Wertheim’s picture of American engagement with the world highlights a tension he perceives in practice between an exceptionalism that set the United States apart as a model of republican liberty and an internationalism promising a global order shaped by reason and rules instead of force and whim: Exceptionalism, he insists, marks the country as unique while internationalism makes it one nation among many. But standing apart from Europe’s system of power politics offered an alternative to it much as America’s republican liberty did on matters of internal government. His view fits the legalistic approach of the founders and later generations with their emphasis on reciprocity as the basis for international relations along with George Washington’s encouragement for “liberal intercourse with all nations” in the Farewell Address drafted by Alexander Hamilton. It leaves out, however, parts of the story that underline an ongoing commitment to restraint.
Although foreign allies had been pivotal to securing independence, Washington and others saw dangers. Besides risking dominance by a more powerful patron, alliances could be transmission mechanisms for conflicts and draw partners into wars that offered them little to gain but much to lose. Americans rarely hesitated to defend perceived interests unilaterally with hard power. The so-called “Quasi War” with France during John Adams administration and clashes with Barbary Pirates under Jefferson protected American trade from disruption in the belief that anything less than force invited further pressure. Reciprocity, understood as equal terms of access and mutual recognition, was a guiding principle in foreign policy, springing from an awareness of vulnerabilities and a prickly sense of national honor along with a commitment to principles of international law. Unilateral action in all but exceptional circumstances—and even then for a limited time—put the principle into practice. Independence required force to back claims while minimizing exposure to war. American diplomacy struck that balance, staying out of European rivalries while securing the expansion of a continental republic.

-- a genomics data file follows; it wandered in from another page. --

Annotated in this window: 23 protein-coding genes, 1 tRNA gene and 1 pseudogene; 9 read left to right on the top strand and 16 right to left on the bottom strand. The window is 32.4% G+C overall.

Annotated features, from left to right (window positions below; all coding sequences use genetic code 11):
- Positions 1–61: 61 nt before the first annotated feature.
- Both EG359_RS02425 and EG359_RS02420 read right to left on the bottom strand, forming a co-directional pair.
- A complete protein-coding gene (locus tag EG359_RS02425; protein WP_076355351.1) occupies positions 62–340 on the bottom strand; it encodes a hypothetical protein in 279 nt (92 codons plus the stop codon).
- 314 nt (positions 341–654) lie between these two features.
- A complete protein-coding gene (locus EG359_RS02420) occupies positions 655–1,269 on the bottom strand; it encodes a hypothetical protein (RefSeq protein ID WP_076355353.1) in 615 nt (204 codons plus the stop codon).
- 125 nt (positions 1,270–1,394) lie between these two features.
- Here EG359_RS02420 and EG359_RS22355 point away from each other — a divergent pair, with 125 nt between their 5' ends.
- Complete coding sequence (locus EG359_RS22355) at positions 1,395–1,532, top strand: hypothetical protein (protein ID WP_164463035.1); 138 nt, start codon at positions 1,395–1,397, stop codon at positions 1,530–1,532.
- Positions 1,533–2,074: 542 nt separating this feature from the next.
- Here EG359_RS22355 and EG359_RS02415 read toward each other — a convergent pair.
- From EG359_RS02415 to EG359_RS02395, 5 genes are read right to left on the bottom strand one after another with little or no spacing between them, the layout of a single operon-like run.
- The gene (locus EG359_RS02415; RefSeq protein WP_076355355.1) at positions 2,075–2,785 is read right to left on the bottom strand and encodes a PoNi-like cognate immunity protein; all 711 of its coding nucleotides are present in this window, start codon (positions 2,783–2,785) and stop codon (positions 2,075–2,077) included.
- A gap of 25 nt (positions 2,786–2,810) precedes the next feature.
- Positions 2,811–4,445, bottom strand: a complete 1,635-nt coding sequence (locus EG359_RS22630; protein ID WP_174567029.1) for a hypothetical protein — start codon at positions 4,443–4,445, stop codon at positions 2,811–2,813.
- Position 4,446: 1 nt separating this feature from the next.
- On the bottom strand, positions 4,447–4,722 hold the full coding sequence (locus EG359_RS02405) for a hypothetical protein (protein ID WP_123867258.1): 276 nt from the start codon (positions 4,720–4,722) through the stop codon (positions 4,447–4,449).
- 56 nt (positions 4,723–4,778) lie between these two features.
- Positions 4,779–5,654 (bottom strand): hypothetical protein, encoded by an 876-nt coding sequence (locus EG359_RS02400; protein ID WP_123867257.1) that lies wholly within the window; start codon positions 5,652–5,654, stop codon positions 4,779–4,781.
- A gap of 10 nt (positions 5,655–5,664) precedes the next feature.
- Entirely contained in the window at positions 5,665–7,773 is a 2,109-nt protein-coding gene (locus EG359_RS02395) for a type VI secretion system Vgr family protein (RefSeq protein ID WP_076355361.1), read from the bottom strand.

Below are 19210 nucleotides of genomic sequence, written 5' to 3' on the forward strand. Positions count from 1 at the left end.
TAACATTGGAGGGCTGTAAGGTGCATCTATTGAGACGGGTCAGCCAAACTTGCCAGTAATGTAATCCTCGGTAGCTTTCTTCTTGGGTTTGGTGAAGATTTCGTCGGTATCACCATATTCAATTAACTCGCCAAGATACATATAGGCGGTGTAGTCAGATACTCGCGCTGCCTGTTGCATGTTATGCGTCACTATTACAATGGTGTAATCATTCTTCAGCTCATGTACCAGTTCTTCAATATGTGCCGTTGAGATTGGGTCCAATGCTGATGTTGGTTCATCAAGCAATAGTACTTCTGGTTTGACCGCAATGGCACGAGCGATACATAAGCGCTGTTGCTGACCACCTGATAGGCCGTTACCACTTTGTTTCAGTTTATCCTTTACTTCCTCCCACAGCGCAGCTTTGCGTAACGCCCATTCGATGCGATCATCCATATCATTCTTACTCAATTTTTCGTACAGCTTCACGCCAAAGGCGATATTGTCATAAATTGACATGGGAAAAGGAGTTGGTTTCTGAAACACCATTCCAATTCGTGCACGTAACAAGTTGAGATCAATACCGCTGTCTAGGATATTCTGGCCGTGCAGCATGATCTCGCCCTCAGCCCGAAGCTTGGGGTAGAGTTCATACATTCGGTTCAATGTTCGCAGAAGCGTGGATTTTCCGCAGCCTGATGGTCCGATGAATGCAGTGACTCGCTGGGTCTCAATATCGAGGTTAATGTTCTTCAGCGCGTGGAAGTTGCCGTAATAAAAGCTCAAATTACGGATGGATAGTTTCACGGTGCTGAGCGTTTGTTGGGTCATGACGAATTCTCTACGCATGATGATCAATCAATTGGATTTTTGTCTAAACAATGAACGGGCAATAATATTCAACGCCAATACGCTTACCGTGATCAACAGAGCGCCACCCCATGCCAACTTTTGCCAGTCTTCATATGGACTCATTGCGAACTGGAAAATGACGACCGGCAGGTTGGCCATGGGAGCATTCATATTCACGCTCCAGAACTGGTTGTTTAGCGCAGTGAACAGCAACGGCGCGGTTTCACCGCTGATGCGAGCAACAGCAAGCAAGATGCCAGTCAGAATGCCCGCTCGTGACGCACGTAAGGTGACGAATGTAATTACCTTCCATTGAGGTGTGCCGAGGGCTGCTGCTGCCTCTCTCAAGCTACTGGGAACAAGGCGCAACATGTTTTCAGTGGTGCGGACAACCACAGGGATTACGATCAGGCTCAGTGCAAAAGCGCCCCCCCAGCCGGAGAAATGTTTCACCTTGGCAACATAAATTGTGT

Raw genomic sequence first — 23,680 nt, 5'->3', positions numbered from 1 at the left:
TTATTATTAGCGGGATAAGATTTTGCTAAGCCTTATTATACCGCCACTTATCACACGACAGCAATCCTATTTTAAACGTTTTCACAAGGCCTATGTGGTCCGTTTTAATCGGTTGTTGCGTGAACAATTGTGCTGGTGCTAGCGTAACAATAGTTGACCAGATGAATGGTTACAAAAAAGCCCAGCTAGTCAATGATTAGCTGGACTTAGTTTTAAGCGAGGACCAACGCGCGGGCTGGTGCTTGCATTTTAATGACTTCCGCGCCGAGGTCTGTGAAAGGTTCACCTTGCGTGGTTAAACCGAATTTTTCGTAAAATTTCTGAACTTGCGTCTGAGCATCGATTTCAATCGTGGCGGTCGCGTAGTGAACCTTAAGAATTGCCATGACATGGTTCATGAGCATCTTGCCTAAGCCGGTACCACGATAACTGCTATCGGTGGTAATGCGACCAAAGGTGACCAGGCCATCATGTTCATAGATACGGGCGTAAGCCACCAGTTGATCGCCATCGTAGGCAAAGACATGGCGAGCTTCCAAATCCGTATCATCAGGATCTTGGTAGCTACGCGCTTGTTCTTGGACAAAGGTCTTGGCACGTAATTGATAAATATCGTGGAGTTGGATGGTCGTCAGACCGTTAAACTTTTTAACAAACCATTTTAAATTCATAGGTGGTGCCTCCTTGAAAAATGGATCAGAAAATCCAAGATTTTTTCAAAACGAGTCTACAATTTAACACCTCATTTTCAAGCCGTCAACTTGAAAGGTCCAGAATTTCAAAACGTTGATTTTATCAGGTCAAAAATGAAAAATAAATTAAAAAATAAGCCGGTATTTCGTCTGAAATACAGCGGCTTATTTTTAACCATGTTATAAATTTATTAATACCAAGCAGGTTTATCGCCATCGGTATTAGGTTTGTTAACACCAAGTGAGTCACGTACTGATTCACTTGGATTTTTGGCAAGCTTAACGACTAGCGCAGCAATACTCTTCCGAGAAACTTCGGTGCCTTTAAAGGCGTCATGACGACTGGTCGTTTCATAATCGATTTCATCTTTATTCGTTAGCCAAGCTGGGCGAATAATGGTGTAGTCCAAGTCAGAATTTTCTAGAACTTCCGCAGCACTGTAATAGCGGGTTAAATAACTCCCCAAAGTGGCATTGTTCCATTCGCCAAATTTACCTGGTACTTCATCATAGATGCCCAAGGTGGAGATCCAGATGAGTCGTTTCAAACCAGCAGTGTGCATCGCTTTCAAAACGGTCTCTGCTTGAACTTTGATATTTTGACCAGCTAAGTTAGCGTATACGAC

Wertheim links internationalism, a term that became prominent during the 1860s and 70s, with efforts by older peace societies to promote a rule-based system that would resolve disputes peacefully, but these programs did not operate in tension with the conservative post-Napoleonic balance of power, as he suggests. Both sought to limit conflict, with the latter having far more practical success. The United States joined efforts to promote arbitration as “international society” extended beyond Europe and its overseas diaspora. Lawyers in the United States, notably Elihu Root, Theodore Roosevelt’s Secretary of State, took a leading part in setting the tone for American diplomacy in the early 20th century. Roosevelt won a Nobel Peace Prize for mediating between Russia and Japan. ”Involvement, however, did not mean armed intervention or an unlimited American commitment, but reforming the system to avoid or at least contain conflicts.